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Thursday, 26 July 2012
Tripura's royal palaces to be turned into museums
Tripura’s historic royal palaces are being turned into museums “to showcase northeast India’s art, culture, history and ethnic diversity”. The museums would hopefully attract tourists and historians from around the world.
Tuesday, June 26th 2012, 05:20 AM
Tripura's royal palaces, which were command hubs until in October 1949, are now being turned into museums to showcase northeast India's art, culture, history and ethnic diversity.
"Once beyond the reach of the people and an eyesore for the Communists, the palaces - Puran Habeli and Ujjayanta Palace - would not only be mere museums, these would be knowledge hubs and tourist hotspots for both Indians and foreigners," Tripura Information and Cultural Affairs Minister Anil Sarkar told IANS.
"The endangered art, culture and history of northeast India's tribals and non-tribals, and the ethnic diversity, archaeological and geological reserves of the region would be showcased and preserved in the two giant museums."
"The natural heritage of the mountainous northeastern region would also be conserved in these museums, being constructed at a cost of around $2.4 million," said Sarkar, also a renowned writer and poet.
The Puran Habeli museum, refurbished at a cost of $639,000, was inaugurated Monday by Tripura Chief Minister Manik Sarkar.
According to writer and historian Panna Lal Roy, the majestic Puran Habeli was constructed after the shifting of the princely state's capital from southern Tripura's Udaipur to Old Agartala.
"The Puran Habeli was used as royal residence and administrative center of the then-princely state of Tripura till 1838 until the capital shifted to its present location Agartala," said Roy, a writer of Tripura's royal era and subsequent history.
Ujjayanta Palace, which until last year housed the Tripura legislative assembly, was constructed by then Maharaja Radhakishore Manikya Bahadur in 1899-1901.
"To effectively rule the royal territory, which comprised parts of then East Pakistan, now Bangladesh, the capital was shifted to the present location and Ujjayanta Palace became the command center of the royal administration," Roy told IANS.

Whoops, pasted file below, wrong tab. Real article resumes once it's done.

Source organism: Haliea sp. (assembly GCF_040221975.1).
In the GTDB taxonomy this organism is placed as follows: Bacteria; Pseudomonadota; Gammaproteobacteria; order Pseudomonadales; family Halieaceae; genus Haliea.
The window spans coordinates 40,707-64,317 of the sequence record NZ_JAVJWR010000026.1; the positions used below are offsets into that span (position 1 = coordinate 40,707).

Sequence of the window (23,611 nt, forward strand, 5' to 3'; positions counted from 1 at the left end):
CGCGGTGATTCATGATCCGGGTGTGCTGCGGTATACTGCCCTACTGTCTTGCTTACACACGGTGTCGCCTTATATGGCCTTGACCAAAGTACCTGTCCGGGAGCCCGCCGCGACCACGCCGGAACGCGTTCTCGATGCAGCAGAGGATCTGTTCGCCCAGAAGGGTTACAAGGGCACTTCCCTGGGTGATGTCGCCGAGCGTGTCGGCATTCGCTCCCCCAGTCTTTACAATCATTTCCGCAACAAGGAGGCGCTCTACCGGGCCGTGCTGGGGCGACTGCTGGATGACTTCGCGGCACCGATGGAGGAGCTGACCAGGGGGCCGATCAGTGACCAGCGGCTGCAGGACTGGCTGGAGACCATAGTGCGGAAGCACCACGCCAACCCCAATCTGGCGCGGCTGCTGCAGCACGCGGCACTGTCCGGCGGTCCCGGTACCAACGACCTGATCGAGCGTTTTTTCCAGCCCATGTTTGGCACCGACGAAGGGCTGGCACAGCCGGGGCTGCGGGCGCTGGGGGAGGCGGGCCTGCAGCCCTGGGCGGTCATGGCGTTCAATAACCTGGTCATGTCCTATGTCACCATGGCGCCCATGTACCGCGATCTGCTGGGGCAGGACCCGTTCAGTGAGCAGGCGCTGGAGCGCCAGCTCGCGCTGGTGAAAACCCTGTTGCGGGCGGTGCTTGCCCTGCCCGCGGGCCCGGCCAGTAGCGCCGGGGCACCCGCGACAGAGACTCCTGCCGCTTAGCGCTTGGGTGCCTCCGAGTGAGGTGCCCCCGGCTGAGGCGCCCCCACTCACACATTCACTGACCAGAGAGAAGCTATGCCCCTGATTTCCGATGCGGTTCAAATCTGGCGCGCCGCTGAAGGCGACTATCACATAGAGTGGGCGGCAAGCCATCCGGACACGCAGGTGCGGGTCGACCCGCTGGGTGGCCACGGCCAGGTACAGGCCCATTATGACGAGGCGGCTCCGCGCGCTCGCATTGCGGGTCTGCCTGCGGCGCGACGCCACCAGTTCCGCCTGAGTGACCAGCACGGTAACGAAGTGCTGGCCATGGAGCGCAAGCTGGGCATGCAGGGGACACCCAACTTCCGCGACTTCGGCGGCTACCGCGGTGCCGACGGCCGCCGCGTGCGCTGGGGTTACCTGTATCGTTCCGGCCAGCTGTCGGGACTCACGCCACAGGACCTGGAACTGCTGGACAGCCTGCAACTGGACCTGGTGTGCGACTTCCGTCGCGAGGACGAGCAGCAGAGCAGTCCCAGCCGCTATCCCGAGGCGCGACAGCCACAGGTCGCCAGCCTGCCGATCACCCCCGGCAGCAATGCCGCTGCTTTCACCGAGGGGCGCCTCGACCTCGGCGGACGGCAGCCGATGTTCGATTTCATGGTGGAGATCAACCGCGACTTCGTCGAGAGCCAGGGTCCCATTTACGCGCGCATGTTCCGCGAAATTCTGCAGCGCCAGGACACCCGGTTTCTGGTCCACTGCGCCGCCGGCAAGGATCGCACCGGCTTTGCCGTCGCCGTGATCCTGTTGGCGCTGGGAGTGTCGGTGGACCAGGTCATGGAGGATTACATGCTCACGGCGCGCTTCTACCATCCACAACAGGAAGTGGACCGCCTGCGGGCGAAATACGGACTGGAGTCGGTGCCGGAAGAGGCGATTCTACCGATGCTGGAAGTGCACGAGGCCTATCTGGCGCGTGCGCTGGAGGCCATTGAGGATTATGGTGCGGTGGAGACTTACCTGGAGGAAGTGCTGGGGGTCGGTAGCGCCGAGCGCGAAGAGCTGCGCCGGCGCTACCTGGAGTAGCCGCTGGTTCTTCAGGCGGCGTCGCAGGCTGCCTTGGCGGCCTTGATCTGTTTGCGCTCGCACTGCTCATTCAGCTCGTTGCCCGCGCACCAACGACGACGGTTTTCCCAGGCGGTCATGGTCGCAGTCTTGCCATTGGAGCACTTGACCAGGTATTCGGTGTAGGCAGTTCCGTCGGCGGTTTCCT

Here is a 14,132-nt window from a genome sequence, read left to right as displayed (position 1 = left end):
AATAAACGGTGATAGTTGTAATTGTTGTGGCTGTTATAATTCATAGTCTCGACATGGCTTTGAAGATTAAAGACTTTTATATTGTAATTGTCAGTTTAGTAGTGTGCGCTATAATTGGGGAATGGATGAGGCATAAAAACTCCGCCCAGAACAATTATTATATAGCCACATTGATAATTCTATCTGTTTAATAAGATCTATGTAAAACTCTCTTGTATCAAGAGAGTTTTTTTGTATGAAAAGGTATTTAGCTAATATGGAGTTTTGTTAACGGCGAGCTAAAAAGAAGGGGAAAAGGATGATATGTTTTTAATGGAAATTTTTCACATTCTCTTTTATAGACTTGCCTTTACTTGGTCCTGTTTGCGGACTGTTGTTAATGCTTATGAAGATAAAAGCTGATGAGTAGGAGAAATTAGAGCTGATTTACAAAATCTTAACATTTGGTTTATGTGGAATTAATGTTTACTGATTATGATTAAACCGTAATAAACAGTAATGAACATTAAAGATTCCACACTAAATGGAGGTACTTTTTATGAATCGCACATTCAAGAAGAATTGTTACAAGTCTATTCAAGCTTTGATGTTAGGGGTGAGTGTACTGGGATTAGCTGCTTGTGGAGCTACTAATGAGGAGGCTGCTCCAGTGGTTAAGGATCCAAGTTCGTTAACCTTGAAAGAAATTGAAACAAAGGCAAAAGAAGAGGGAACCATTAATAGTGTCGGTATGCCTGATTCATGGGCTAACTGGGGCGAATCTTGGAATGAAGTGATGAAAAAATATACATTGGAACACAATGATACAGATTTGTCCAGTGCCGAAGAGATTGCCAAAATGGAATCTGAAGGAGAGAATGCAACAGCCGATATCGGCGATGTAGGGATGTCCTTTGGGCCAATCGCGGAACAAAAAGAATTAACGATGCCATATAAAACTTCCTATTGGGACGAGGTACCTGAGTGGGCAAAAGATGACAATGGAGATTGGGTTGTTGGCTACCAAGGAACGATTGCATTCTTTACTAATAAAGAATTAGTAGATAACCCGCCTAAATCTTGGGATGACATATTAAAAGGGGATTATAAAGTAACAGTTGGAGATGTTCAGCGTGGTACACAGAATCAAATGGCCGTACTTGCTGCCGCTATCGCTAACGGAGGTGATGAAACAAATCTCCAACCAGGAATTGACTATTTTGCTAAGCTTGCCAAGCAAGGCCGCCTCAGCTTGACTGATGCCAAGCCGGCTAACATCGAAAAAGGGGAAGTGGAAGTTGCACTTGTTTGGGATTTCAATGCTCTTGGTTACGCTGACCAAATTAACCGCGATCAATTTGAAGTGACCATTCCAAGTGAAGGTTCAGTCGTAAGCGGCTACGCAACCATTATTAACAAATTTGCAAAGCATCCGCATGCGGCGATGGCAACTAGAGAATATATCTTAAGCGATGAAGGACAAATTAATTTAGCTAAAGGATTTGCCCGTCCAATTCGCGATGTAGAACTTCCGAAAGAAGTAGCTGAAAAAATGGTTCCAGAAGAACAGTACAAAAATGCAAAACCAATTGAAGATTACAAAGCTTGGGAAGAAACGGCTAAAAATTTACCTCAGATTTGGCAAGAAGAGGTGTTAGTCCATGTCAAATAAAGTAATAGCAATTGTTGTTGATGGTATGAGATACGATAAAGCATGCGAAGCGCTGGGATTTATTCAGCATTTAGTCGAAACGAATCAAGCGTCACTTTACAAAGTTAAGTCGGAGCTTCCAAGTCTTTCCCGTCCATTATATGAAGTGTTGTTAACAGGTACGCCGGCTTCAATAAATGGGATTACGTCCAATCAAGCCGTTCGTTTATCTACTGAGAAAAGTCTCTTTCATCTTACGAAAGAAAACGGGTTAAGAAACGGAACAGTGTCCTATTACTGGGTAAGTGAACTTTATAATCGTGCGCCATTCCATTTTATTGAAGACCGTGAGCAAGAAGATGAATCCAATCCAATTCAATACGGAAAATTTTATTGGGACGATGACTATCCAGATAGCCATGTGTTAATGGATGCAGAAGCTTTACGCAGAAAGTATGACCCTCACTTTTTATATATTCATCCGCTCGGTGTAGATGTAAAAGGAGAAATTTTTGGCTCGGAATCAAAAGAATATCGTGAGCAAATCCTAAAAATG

At the end of several hundred years of rule by 184 kings, the princely state had merged with the Indian Union in October 1949.
Chief Minister Manik Sarkar said: "The two-story Ujjayanta Palace is being made a giant museum according to the agreement signed with the erstwhile separatist outfit, All Tripura Tribal Force (ATTF), in March 1993. This was decided earlier as per the pre-conditions of the ATTF."
Ujjayanta Palace is now being provided seismic retrofitting to prevent it from possible earthquake damage before making it a museum at a cost of $1.75 million.
Historian Mahadeb Chakraborty said: "The grandeur of Ujjayanta Palace provides a glimpse of amazing icons of art and architecture of the royal past. The proposed museum in the palace would be of attraction to visitors and historians coming to the state from across the world."
"The palace, which was built by British construction company Martin Burn with a bank loan arranged by Nobel laureate Rabindranath Tagore is just one of the several landmarks that the Tripura government is planning to strengthen," said Chakraborty, who heads the planning committee of the proposed museum.
"Both the museums, when fully readied, would act as mediums to disseminate significant and ethnic values of the northeastern region to the wider world," he added.
Tribals, comprising more than 200 different tribes, constitute 27 percent of northeast India's 45.6 million population.
The currently ruling Left parties, specially the Communist Party of India-Marxist (CPI-M), until 1949 had organized massive stirs against the erstwhile kings of Tripura, protesting their dynastic rule.